Wilmington City Council approves $1.3 million to increase wages for employees, grant funds to continue opioid overdose response program
WILMINGTON, N.C. (WECT) - Wilmington City Council members voted unanimously to approve employee wage increases at a meeting Tuesday evening to address job vacancies and high staff turnover.
A market study revealed that compensation had fallen behind other similar size communities, specifically for fire and police officers. The study showed fire officer compensation was 14% below market rates and pay for police officers was 13% below. General salaries were found to be 8% below similar markets.
As suggested during a budget work session on March 25, the city will spend $1,318,769 to increase employee wages. Research conducted over several months beginning in August of last year concluded that the city should increase employee wages to stay competitive and fill vacant city positions.
“Waiting for the new fiscal year to begin [implementing wage increases] in July of 2022, could result in further loss of current employees to other higher paying markets, and would continue to strain the City’s current workforce,” writes City Manager Anthony Claude in the ordinance.
Other items approved
A unanimous vote paved the way for $250,000 in grant funding to help pay for the reconstruction of eight tennis courts at the Althea Gibson Tennis Complex. The funding comes from an agreement with the NC Office of State Budget and Management (OSBM) and accounts for increasing costs of construction since the project’s inception.
The council also approved plans to enter an agreement with the NC OSBM for $250,000 in grant funding to conduct rail studies for the Rail Realignment Project. As the city explains in an attached letter, “The Rail Realignment Project would create a bypass freight rail route from Navassa into the Port of Wilmington and would allow for the acquisition and re-purposing of the existing freight rail right-of-way for alternative public transportation uses such as a mass transit system or a greenway for pedestrians and bicyclists.”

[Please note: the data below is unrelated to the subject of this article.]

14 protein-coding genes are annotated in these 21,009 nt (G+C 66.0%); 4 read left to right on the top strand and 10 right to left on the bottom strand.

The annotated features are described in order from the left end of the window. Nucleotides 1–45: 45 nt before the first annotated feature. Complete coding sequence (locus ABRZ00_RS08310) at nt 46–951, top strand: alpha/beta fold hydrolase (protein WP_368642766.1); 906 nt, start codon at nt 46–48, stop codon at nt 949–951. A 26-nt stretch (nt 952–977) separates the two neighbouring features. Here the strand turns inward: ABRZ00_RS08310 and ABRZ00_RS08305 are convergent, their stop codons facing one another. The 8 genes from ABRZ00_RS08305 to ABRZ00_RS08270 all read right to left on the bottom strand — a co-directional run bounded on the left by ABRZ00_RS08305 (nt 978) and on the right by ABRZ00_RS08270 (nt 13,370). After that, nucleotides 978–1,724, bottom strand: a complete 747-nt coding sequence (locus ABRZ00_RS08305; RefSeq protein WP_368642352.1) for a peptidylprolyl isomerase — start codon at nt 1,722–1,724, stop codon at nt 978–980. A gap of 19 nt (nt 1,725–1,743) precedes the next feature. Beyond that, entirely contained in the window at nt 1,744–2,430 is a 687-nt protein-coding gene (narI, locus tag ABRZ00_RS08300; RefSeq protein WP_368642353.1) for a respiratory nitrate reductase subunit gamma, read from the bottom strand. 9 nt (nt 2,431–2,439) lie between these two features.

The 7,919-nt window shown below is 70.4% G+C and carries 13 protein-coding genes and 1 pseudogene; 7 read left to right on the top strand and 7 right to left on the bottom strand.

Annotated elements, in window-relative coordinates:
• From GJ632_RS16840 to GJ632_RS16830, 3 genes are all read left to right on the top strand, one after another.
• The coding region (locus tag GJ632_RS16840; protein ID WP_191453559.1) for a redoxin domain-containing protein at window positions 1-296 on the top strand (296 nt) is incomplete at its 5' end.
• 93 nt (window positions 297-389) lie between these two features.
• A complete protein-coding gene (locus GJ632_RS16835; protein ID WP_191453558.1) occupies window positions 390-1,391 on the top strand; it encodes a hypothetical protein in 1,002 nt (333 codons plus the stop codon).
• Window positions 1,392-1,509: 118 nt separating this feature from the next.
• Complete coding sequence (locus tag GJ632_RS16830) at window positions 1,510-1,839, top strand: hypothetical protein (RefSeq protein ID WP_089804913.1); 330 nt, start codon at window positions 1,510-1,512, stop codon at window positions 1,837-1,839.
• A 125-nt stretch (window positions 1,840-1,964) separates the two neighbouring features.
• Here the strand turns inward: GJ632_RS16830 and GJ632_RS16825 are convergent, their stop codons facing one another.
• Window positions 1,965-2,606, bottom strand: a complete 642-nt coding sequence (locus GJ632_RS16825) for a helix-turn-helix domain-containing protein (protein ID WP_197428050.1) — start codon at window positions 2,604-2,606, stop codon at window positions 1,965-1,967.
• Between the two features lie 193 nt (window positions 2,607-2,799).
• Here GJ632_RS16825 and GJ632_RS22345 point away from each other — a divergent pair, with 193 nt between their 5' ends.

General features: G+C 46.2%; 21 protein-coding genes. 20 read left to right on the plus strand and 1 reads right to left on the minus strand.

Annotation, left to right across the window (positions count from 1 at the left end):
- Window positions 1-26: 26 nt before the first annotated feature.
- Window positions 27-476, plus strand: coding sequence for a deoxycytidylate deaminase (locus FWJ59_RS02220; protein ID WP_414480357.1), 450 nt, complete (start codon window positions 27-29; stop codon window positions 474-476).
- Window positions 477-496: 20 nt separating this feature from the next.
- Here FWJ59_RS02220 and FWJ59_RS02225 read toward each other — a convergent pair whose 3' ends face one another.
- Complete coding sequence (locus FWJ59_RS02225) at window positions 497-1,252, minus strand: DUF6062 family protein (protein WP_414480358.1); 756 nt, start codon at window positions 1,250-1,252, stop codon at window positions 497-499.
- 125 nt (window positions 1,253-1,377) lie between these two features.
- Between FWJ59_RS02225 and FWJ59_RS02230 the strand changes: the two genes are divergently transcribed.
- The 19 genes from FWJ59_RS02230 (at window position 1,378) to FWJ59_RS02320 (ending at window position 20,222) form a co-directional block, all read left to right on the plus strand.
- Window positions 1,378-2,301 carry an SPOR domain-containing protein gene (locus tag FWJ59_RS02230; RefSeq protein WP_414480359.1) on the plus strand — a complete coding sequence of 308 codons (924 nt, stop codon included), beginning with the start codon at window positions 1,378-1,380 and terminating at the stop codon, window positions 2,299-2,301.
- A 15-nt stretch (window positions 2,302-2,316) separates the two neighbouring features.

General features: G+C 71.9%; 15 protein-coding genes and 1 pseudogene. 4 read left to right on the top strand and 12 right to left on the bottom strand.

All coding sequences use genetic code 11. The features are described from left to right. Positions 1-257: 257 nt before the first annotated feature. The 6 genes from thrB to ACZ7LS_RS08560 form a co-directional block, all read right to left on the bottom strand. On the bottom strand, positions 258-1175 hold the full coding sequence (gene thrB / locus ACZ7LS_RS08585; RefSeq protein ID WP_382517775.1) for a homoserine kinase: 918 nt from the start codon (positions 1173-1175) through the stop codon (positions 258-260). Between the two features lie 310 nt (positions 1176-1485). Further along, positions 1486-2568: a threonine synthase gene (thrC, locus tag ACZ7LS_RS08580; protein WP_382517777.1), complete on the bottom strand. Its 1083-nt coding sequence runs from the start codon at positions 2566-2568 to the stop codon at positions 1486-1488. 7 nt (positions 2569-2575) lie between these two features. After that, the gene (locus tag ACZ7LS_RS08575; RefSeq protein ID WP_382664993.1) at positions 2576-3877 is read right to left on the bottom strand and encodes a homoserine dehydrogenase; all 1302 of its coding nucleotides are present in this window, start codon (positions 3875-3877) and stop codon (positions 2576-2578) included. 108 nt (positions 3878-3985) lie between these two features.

Following unanimous approval, the city plans to put $750,000 in grant funds towards continuation of the Opioid Overdose Quick Response Team program with Coastal Horizons. Coastal Horizons has operated the Quick Response Team since 2018 to provide resources and assistance for people struggling with Opioid addiction. Overdose deaths including opioids and other substances have been on the rise for years in North Carolina, and 2021 saw deaths increase by 21% to 366 total deaths.
A resolution from councilman Charlie Rivenbark was approved unanimously for the City of Wilmington to seek funding assistance from the State of North Carolina for a 10-mile, 48-inch redundant water line to maintain reliable water access in southeastern NC. In the resolution, Rivenbark referenced the water leak last November in this section of the line. It was noted that a more severe leak could result in requiring people “to take extreme conservation measures”.
Due to the estimated cost of such a line being $54 million, the city wants to seek state funding so that the Lower Cape Fear Water and Sewer Authority does not need to bear the brunt of the cost.
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